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FACP. Colegio de médicos de Tarragona Nº 4305520 / fgcapriles@gmail.com




Thursday, December 3, 2015

Acidosis láctica por Metformin

emDocs - December 2, 2015 - Authors: Moleno R and Haynes A - Edited by: Koyfman A and Alerhand S
Metformin, a biguanide derived from guanidine, was introduced in the 1950’s as a treatment for diabetes, and remains widely used today with 40 million prescriptions filled worldwide in 2008 (1). Lactic acidosis is the primary toxicity of concern, with an estimated incidence of 0.03 per 1000 patients/year (2). Metformin-associated lactic acidosis may happen with therapeutic doses or after an acute overdose. Currently the data is mixed as to which situation leads to a more severe pattern of illness. Common initial symptoms are non-specific and include nausea, vomiting, diarrhea, abdominal pain, malaise, and decreased oral intake. In severe cases, altered mental status, tachypnea, hypothermia or cardiovascular collapse may occur.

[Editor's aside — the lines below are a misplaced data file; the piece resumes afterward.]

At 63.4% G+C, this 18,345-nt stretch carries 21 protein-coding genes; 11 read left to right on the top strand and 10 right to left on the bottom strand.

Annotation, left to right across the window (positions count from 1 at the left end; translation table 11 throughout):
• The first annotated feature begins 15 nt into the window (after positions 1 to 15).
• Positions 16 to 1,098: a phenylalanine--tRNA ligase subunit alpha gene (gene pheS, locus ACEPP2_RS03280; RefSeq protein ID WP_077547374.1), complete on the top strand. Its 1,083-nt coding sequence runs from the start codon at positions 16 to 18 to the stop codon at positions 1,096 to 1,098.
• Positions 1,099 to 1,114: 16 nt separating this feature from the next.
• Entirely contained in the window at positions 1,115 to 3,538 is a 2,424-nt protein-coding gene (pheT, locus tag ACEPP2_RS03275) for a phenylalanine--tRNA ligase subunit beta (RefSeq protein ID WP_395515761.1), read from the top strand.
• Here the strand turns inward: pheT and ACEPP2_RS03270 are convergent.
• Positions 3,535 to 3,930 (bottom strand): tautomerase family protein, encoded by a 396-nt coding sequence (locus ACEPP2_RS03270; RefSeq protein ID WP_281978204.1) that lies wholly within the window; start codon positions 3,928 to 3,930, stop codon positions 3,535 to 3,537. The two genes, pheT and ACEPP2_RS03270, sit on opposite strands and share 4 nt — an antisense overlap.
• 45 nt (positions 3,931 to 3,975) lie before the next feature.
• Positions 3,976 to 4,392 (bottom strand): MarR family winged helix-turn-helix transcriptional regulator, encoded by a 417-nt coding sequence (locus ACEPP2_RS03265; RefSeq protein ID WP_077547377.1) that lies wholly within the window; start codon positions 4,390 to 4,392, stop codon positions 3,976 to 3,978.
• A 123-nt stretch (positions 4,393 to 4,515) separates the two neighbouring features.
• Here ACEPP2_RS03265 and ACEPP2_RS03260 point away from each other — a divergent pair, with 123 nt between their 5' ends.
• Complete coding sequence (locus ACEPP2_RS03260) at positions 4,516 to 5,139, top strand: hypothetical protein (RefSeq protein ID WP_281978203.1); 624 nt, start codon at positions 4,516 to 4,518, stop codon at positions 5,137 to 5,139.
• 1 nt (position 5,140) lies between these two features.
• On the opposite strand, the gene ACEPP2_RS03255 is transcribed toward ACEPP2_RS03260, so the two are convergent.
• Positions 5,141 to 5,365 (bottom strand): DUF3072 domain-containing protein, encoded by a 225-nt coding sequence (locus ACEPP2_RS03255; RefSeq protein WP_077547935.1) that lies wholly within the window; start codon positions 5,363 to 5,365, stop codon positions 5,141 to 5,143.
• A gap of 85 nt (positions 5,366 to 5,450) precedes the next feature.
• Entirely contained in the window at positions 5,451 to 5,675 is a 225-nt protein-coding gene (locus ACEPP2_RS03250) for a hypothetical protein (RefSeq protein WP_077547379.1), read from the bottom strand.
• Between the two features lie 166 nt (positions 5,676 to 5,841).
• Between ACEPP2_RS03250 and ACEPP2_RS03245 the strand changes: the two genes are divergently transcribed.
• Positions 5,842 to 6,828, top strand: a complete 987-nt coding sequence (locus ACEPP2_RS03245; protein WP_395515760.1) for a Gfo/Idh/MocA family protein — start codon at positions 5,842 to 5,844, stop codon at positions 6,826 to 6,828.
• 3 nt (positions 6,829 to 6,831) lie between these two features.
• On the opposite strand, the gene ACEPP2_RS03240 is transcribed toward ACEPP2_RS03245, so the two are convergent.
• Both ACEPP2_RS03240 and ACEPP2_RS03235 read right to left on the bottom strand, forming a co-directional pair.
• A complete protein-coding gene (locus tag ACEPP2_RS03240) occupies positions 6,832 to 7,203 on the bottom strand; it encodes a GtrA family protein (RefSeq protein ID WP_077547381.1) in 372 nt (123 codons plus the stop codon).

Major Points
  • MALA is a rare but life-threatening condition seen after use of Metformin. The condition should be considered in patients who present with elevated lactate (>5 mg/L) and acidemia.
  • Get your local toxicologist involved early, as it carries a high mortality, up to 50%.
  • The management is mainly supportive, but Metformin use must be stopped and intravenous bicarbonate can be infused to correct severe acidosis.
  • Renal replacement therapy can be used to remove the drug and also to correct the acidosis. If you are not at a facility that has hemodialysis capabilities, you should transfer the patient to a center capable of this higher level of care.
  • Survivors tend to regain kidney function."